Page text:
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Chapter 2

Chapter 2

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Global Management Studies
GMS 200
Sui Sui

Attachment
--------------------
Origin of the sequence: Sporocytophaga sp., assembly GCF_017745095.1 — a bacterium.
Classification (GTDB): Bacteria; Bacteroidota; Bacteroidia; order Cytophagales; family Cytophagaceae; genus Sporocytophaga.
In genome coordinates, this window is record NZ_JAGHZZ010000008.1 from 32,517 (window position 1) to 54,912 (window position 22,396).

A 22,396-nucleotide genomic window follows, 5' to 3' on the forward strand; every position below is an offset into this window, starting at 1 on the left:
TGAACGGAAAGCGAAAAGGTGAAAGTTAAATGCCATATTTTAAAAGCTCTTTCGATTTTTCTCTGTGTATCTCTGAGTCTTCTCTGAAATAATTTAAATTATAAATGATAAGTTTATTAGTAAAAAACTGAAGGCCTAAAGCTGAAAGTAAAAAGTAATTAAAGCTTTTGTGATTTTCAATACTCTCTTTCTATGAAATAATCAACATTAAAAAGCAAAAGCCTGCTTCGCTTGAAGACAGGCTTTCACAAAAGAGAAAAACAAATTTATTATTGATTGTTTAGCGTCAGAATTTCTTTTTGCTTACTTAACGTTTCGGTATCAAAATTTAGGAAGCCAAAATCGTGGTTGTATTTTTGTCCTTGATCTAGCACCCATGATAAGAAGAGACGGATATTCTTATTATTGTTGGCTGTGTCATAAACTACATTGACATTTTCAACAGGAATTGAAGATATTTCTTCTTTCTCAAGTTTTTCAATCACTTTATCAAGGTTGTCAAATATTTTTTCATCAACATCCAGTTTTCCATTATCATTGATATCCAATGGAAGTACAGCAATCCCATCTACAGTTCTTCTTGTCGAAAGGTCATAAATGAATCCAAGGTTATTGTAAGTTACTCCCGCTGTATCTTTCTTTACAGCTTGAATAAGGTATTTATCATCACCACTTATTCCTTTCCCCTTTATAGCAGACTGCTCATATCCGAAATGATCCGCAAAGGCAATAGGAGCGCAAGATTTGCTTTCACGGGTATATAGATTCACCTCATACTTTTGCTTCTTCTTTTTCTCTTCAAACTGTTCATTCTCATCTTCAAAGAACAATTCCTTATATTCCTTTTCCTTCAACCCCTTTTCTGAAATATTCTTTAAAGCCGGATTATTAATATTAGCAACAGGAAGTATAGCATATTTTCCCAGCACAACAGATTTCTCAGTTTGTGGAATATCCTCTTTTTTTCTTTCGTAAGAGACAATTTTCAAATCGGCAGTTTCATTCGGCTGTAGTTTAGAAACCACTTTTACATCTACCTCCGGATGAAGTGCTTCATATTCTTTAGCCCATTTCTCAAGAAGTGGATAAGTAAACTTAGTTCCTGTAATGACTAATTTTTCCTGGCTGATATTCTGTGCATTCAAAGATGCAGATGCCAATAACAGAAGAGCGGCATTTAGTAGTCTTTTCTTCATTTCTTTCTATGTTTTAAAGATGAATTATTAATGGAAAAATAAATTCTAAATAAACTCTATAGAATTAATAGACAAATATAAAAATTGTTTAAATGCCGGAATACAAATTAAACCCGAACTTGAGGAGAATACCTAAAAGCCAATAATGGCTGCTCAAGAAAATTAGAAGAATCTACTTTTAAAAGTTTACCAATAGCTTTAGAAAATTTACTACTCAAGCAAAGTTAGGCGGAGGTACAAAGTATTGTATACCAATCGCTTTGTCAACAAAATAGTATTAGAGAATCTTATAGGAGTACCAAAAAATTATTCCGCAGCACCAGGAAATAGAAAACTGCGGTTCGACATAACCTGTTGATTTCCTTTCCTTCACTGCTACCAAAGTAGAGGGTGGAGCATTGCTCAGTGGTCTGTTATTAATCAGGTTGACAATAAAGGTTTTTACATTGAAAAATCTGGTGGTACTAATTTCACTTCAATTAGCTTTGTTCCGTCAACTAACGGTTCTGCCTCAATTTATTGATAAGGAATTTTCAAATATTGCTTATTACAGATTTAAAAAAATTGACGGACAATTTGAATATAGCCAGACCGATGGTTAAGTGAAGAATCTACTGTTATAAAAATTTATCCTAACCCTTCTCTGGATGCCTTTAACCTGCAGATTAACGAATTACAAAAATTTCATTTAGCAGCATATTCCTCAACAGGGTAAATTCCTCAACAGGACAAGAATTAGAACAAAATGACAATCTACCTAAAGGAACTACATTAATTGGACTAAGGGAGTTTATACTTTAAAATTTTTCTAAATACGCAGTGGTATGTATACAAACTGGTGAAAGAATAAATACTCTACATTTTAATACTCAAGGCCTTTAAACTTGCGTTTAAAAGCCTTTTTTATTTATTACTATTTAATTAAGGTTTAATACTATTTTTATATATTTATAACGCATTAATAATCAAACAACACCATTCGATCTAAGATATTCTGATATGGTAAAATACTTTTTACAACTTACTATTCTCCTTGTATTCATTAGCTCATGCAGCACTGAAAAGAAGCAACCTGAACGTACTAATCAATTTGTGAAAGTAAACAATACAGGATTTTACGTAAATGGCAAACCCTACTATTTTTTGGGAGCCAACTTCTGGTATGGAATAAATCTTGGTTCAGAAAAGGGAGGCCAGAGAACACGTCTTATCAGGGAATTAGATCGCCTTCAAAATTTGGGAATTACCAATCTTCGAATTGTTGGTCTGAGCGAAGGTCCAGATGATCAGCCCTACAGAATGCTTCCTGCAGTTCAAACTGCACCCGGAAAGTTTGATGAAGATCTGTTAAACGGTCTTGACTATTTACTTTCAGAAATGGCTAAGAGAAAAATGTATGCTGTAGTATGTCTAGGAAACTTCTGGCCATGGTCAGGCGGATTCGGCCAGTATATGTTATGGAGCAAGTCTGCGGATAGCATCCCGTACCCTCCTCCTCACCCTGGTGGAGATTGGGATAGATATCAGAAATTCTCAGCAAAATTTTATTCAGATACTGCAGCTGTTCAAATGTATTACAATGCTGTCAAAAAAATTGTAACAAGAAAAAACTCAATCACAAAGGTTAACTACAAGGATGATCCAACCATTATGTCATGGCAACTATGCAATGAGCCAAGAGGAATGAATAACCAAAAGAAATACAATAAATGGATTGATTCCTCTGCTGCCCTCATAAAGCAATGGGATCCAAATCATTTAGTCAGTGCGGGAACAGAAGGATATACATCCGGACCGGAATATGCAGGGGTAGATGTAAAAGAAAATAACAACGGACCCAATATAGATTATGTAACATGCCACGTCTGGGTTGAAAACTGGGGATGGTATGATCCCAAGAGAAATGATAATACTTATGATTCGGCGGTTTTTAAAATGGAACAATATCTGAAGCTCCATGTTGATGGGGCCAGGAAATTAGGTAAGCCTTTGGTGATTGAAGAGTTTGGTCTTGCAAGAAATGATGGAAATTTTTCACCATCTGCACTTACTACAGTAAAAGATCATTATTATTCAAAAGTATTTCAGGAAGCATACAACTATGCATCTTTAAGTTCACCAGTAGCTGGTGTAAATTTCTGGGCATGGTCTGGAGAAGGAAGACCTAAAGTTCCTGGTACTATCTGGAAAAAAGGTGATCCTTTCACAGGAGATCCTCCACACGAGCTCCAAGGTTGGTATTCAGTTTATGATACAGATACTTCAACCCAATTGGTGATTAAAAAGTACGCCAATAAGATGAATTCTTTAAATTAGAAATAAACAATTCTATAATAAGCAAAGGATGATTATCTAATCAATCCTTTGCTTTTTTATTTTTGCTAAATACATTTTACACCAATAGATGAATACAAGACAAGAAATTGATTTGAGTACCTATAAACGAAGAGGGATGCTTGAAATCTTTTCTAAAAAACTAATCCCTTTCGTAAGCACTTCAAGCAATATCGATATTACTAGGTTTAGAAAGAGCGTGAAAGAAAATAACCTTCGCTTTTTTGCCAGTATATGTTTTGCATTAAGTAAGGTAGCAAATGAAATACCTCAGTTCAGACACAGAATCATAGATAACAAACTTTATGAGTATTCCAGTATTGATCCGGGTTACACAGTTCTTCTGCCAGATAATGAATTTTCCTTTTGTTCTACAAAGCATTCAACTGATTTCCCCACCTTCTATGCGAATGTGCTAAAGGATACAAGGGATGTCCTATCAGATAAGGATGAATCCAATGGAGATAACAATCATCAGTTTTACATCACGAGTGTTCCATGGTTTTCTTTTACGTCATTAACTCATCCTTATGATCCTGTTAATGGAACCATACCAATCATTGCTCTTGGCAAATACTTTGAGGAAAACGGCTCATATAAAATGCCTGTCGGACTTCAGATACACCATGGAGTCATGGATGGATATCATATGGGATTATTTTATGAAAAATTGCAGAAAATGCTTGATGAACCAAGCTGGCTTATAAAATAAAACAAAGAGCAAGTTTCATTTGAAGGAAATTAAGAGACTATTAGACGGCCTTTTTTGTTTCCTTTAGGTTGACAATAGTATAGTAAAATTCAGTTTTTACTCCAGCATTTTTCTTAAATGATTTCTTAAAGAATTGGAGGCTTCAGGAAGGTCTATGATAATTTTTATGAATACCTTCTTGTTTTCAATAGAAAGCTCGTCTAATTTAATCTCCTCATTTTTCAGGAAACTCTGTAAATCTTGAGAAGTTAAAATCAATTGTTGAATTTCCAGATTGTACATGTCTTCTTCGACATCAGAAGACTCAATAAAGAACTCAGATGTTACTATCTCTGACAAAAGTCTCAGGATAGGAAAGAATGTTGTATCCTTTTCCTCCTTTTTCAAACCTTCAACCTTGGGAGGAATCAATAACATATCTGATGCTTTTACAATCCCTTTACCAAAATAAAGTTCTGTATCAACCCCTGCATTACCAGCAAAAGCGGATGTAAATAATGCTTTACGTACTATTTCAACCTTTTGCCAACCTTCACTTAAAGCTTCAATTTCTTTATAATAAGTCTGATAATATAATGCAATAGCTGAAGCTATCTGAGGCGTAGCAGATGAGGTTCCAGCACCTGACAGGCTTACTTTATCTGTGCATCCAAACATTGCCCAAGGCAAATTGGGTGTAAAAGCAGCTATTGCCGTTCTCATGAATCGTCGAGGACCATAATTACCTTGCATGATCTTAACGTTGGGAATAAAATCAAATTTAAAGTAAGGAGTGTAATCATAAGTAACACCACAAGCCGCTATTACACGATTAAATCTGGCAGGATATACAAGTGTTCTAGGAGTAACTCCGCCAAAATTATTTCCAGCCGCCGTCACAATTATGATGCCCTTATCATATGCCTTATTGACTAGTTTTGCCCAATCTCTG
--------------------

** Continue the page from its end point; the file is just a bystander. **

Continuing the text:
Chapter 2 Classical management approaches • 3 classical approaches (1) Scientific management – emphasizes careful selection and training of workers and supervisory support with an emphasis on improving efficiency - four guiding action principles: 1. Develop for every job a “science” (rules, motion study, proper working conditions) * motion study – science of reducing task to its basic physical motions 2. Carefully select workers with right capabilities for the job 3. Carefully train workers; provide appropriate incentives 4. Support workers - “The principal object of management should be to secure maximum prosperity for the employer, coupled with the maximum prosperity for the employee.” – Frederick W. Taylor - efficiency and performance losses can be corrected if workers are taught to do their work correctly by their supervisors - for overall employee productivity improvement (2) Administrative principles - Henri Fayol’s 14 principles (Page 35 – Page 36) - Henri believe that management skills could be taught - five “rules/duties” of management: 1. Foresight – to complete a plan of action for the future 2. Organization – to provide and mobilize resources to implement the plan 3. Command – to lead, select, and evaluate workers to get the best work toward plan 4. Coordination – to fit diverse work efforts together; ensure problems are solved 5. Control – to make sure things happen according to plan; necessary corrective actions - Mary Parker Follet: believed that making every employee an owner in the business would create feelings of collective responsibility; through employee ownership, profit- sharing, etc. (3) Bureaucratic organizations - bureaucracy – rational and efficient form of organization founded on logic, order www.notesolution.com and legitimate authority - characteristics of Weber’s bureaucratic organization are as follows: 1. Clear division of labour: jobs are well defined; workers become skilled 2. Clear hierarchy of authority: authority and responsibility are well-define at all levels 3. Formal rules and procedures: written guidelines direct behaviour; historical records 4. Impersonality: rules and procedures applied with no preferential treatment 5. Careers based on merit: workers are selected and promoted on performance - Disadvantage of bureaucracy: 1. Excessive paperwork (“red tape”) 2. Slowness in handling problems 3. Rigidity in the face of shifting needs 4. Resistance to change 5. Employee apathy Behavioural Management Approaches • The Hawthorne studies and human resources - sought to determine how economic incentives and physical conditions of the workplace affected the output of workers - helped shift attention of management and management researchers away from the technical and structural concerns of the classical approach and toward social and human concerns as keys to productivity - hawthorne effect – tendency of people who are singled out for special attention to perform anticipated merely because of expectations created by the situation - human relations movement – suggests that managers using good human relations will achieve productivity - organizational behaviour – study of individuals and groups in organizations • Maslow’s theory of human needs (Abraham Maslow) - need – physiological/psychological deficiency that a person wants to satisfy - five levels of human needs, from lowest to highest: 1. Physiological – most basic of all human needs: need for biological maintenance; food, water and physical well-being 2. Safety needs – need for security, protection, and stability in the events of day-to-day life 3. Social needs – need for love, affection, sense of belongingness in one’s relationships with other people www.notesolution.com 4. Esteem needs – need for esteem in eyes of others; need for respect, prestige, recognition and self-esteem, personal sense of competence, mastery 5. Self-actualization needs – highest level: need for self-fulfillment; to grow and use abilities to fullest and most creative extent - list is made upon two principles:
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